Imagine that your mother becomes incapacitated at age 78 due to complications from a stroke. You aren’t able to access contact information from her phone or email account to reach her friends to update them on her conditions. You know Mom always kept notes and lists on her phone, but without her permission, PINs, or passwords, you have no way of viewing helpful and necessary information from her online calendar – like due dates for bills or appointments.
Why Create Legacy Contacts?
How can you ensure that your children will have the information they need if something like this happens to you? Choose legacy contacts for online accounts. This means your children and/or designated friends will be able to view and manage personal information if the unthinkable occurs.
You can create one or more legacy contacts (or “inactive account managers”) so they have permission to access your online data when you pass away or become medically incapacitated. In most circumstances, after entering an access code and/or uploading a death certificate or a signed letter from doctors indicating mental incapacitation, your legacy contacts can view and download your data.
How to Choose Legacy Contacts
The Internet Age has come with complications. However, more judges continue to rule that online accounts are property that can be passed down just like material possessions. Therefore, legacy contacts can become the managers or keepers of your digital data.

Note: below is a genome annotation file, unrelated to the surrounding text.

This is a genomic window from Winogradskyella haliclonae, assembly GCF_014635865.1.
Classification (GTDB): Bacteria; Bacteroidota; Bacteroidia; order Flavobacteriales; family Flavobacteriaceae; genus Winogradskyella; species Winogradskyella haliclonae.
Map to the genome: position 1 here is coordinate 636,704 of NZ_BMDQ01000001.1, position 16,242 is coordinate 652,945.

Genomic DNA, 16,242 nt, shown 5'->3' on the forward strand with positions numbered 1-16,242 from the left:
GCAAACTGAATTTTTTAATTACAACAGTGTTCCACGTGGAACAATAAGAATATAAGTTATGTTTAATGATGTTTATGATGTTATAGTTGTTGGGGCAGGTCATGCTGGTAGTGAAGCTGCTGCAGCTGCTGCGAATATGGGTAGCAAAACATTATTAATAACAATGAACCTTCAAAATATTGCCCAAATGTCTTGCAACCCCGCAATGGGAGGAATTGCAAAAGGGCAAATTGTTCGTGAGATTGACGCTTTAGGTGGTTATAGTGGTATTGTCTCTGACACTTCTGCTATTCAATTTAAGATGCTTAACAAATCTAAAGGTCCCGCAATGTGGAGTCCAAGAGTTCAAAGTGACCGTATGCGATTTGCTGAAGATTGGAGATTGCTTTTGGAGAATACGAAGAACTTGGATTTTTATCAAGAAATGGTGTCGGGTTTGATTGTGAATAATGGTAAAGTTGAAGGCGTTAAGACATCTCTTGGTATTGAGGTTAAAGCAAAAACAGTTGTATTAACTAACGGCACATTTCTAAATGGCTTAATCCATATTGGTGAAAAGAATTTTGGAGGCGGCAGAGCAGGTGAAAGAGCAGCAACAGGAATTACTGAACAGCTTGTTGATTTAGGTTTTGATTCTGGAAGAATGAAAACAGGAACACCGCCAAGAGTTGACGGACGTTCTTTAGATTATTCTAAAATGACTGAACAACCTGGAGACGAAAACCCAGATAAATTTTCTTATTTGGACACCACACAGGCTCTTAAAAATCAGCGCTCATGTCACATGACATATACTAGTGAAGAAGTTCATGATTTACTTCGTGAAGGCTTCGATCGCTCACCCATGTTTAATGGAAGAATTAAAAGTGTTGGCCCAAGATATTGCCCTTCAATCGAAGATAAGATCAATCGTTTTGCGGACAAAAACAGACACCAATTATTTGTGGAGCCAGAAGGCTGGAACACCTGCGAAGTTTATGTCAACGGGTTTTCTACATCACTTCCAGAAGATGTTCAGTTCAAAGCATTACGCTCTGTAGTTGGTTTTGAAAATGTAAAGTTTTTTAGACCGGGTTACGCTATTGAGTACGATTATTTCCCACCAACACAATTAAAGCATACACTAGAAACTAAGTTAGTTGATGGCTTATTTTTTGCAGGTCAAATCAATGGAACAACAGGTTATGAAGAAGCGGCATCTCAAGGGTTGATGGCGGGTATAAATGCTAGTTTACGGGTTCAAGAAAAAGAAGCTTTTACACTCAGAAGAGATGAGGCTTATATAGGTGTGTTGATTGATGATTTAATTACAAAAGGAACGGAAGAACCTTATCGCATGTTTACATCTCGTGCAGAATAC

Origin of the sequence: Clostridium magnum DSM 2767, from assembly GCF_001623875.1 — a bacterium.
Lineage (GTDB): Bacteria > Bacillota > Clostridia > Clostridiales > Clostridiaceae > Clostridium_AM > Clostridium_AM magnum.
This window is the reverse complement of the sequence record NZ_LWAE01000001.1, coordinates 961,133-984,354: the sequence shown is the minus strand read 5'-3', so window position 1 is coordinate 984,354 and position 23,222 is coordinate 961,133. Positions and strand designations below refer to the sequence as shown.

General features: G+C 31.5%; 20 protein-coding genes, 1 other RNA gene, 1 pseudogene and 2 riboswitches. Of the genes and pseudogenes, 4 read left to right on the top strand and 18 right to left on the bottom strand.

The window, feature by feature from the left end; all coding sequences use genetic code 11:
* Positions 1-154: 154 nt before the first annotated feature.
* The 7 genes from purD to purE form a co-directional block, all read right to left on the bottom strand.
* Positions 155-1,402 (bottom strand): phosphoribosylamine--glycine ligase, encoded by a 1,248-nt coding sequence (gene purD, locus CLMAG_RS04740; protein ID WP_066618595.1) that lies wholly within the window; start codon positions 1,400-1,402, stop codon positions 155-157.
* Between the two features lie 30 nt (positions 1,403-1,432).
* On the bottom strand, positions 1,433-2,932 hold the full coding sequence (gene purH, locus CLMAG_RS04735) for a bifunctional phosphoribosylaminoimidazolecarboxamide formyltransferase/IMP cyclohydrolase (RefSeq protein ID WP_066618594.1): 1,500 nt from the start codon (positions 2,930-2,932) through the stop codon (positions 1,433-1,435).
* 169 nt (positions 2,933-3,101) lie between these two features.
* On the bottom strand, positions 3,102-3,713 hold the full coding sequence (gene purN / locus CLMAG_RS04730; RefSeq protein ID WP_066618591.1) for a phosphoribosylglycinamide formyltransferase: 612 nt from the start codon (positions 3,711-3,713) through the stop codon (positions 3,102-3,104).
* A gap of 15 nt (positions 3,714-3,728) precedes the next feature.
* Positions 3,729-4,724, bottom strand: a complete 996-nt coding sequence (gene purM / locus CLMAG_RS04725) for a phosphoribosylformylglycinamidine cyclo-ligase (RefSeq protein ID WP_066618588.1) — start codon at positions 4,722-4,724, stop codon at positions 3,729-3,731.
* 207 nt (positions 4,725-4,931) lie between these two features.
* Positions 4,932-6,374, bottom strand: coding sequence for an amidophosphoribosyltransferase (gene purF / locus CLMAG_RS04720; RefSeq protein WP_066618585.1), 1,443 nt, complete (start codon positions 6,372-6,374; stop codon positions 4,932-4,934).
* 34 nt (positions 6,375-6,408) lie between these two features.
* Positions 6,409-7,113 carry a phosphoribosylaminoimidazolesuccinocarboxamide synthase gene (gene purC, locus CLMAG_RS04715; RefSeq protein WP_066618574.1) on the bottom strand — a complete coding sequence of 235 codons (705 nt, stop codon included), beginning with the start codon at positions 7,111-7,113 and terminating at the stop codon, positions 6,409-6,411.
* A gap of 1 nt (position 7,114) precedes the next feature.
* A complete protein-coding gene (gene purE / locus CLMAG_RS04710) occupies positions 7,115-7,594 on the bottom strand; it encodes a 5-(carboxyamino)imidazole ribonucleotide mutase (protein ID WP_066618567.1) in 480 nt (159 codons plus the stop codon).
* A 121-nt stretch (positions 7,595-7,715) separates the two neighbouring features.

These links have specific instructions on how to set up your legacy contacts:
However, before choosing legacy contacts, consider:
Adding people you can truly trust.
Letting your contacts know that you’re entrusting them with your personal information if the unthinkable happens. They’ll probably get an email (with an access code) signifying that they’re now your legacy contact, but it’s best to make sure they’re up for this serious responsibility.
Controlling what your legacy contact can see. Usually, you can choose between allowing them to access apps, email accounts, social media accounts, downloads, and/or photos, etc.
It’s a great idea to keep reviewing your legacy contacts list. If you divorce or a legacy contact passes away, lists will need updating.
Social Media Accounts
Popular social media outlets like Twitter and Instagram allow legacy contacts or they offer ways to memorialize a deceased person’s account. Usually, you’ll indicate your legacy contacts under Settings – Passwords and Security. Each company has their own set of guidelines, but they’ve been working diligently over recent years to be more user-friendly for legacy contacts.
Make a Plan B (or C)
According to The Washington Post, “Consider a separate backup plan like sharing your passwords or access to a password manager, which can help them with accounts that don’t include legacy options or getting to data that isn’t designed to be passed on, like DRM (digital rights management) protected music and movies.” Legacy contact users may experience issues if they use different operating platforms than you (Apple versus Microsoft, for example) – especially if someone uses an outdated device or operating system. A legacy contact’s email may change or they may accidentally lose their access code.
Here are two more smart ways to ensure your legacy contacts are validated:
Print a list of your passwords/usernames and leave them with estate planning documents.
Add permissions in your will for legacy contacts (specifically which accounts and what data they can access).